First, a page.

The truth in the moment is that there is damage to my couch and I will need to solve that somehow. How I respond does not change that reality. What it does change is my action, and perhaps how I feel physically and emotionally. I have also figured out that my problem-solving skills are better when I can be genuinely calm (not the stuffed-down calm).
This type of situation comes up on a daily basis at work too – comments in meetings, challenging emails, lost spreadsheets – There’s potential for big stress all around us.
So, how do I get to a place of choice, you might ask?
The first step is becoming aware of your reactions. Choice often requires us to interrupt old patterns. When you feel yourself start to tense up as a result of something that’s happened, it’s likely the work of a habit or a belief. When that comes up, try to get in the middle of what you’re experiencing to see what’s really going on. That moment of review will allow a gut check of how you really feel about whatever happened. Is anger the way you want to go on this? Or are you sad about it? Or can you write it off as no big deal and move on? By the way, it’s okay if you choose to feel mad or sad. The fact that you are choosing is what matters.
Once you start to be more aware, you can start the process of removing the automated responses that aren’t working for you. You can decide how you really feel about events, rather than what the habit or other people say you should feel about it. I know for me, some of those habits and beliefs are deeply ingrained, and they continue to be chipped away over time. Once you start responding in the way that allows for calm, you will be amazed at how everything changes.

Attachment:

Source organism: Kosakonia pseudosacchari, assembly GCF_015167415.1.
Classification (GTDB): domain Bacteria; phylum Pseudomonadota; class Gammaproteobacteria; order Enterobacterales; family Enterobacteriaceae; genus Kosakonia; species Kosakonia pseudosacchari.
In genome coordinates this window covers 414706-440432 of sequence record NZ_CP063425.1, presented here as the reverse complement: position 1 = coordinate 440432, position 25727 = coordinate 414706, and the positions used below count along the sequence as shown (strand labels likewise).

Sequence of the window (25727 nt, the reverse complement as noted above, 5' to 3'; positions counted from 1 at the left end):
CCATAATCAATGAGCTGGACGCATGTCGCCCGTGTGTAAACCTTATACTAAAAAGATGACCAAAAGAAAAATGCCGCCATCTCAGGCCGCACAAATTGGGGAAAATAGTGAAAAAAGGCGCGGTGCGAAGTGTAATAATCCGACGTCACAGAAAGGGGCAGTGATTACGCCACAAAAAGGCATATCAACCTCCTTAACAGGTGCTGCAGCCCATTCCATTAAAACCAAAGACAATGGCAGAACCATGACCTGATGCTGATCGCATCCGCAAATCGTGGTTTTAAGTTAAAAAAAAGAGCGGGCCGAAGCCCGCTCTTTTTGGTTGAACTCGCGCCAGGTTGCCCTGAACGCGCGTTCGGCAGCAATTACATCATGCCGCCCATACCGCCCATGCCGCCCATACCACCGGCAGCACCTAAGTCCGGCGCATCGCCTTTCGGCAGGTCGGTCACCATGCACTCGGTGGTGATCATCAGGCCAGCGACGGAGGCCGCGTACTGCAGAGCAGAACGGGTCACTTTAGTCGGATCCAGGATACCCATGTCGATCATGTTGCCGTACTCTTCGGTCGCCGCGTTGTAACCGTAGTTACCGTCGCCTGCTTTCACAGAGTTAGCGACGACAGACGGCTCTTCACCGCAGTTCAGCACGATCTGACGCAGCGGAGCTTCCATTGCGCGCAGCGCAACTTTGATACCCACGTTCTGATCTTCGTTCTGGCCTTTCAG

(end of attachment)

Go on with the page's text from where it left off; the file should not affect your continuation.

Whether quick or slow, progress requires a level of conscious awareness and presence. If you have any triggers or habits that are causing you to be stressed, I would love to coach you through those.
As ever, I would love your feedback on how this worked, or didn’t work for you. You can reach me on my Facebook Page, DeBrine Baker Coaching, or my email, lisa@debrinebaker.com.

Video 3: No Mind-Reading

I don’t know for sure, but I’m going to go out on a limb to say that no one watching this video is actually a mind-reader. (If you are, you may want to skip this one)
Despite our lack of skill and training, the funny thing is that many of us ACT like mind readers when we’re in a meeting, reading an email, or otherwise interacting with someone. We THINK we know what another person is thinking when they do or say something. Today, I’m asking you to challenge that belief because you’re the one potentially using valuable energy being upset about what you believe you see.
There are a couple of things we all need to keep in mind when it comes to what we think we know about WHY other people do what they do.
The first thing to remember is just that: We THINK we know what causes people to do what they do and it’s just not true most of the time. For the majority of people we encounter, we don’t know how they arrive at their decisions. We don’t know their history, their filters, their beliefs, and so on. This is true even with people we’ve worked with forever. Sometimes, it’s even true of ourselves.
Second of all, and this is a great tip for teenagers in your life too, MOST things that people do around you, to you, for you, near you, HAVE NOTHING TO DO WITH YOU. Back to the first point, people do the bulk of what they do because of their own messages and back story, NOT because they want to make you mad. In college, my friends and I would joke that when one of us was in a bad mood, random people around us were doing things “just to annoy me.” In fact, they were just doing their own thing and not paying attention to us in the slightest.